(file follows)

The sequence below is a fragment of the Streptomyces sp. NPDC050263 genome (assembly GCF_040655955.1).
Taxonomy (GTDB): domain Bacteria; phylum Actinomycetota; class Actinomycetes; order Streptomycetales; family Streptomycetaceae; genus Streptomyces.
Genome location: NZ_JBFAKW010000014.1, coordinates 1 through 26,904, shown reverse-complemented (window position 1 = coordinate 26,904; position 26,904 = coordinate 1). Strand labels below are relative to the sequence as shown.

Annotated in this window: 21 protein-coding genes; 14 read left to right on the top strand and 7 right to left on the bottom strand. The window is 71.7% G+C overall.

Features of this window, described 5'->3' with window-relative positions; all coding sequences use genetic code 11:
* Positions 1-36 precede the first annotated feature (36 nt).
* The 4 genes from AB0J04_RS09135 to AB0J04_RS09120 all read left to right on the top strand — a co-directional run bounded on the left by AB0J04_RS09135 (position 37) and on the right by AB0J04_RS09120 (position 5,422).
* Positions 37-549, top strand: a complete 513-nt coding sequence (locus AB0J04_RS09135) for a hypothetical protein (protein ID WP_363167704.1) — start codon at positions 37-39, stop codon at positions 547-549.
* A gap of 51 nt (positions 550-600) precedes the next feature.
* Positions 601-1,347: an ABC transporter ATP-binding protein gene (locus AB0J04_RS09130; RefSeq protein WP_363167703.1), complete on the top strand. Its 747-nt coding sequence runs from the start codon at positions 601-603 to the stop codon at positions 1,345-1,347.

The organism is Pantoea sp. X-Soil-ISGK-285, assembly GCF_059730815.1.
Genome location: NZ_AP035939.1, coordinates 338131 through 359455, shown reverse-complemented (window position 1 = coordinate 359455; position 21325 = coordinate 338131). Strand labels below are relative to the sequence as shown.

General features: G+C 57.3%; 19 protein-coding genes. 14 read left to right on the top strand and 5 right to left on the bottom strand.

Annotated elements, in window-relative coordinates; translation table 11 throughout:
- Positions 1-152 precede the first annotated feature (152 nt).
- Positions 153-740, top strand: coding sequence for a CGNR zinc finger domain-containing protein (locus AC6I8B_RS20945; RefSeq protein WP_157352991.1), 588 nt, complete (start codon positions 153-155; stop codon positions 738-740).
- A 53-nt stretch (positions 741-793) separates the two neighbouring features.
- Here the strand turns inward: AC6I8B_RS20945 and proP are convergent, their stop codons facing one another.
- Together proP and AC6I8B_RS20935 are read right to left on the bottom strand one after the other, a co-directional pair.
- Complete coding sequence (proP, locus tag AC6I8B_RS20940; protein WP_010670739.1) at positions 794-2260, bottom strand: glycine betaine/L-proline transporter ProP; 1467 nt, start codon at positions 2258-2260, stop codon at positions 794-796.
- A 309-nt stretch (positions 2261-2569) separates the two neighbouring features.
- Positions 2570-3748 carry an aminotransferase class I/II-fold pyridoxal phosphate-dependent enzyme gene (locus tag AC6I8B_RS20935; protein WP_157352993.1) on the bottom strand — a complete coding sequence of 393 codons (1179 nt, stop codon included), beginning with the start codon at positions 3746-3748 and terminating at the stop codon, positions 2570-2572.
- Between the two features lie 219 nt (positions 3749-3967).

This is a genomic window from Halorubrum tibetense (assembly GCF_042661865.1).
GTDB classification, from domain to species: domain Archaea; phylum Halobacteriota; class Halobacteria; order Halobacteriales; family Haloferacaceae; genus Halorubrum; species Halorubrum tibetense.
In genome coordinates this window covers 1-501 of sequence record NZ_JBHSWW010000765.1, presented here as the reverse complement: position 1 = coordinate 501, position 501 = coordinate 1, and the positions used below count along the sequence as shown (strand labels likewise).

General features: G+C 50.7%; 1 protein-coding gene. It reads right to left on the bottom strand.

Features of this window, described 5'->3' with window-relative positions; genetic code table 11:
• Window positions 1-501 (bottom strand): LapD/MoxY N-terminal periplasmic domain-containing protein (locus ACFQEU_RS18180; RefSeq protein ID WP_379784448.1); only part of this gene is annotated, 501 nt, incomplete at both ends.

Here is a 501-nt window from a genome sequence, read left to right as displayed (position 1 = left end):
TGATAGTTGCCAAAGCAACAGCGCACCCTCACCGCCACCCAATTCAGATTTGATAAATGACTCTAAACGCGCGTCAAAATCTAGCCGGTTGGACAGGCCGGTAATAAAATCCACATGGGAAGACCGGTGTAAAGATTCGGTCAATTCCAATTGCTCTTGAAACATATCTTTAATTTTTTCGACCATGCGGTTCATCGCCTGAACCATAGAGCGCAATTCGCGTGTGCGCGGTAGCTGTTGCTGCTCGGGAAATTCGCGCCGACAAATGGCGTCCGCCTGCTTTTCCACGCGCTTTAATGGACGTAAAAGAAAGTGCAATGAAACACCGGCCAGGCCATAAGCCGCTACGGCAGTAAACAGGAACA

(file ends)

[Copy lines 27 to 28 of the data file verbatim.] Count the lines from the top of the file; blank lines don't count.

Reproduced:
General features: G+C 50.7%; 1 protein-coding gene. It reads right to left on the bottom strand.

Features of this window, described 5'->3' with window-relative positions; genetic code table 11: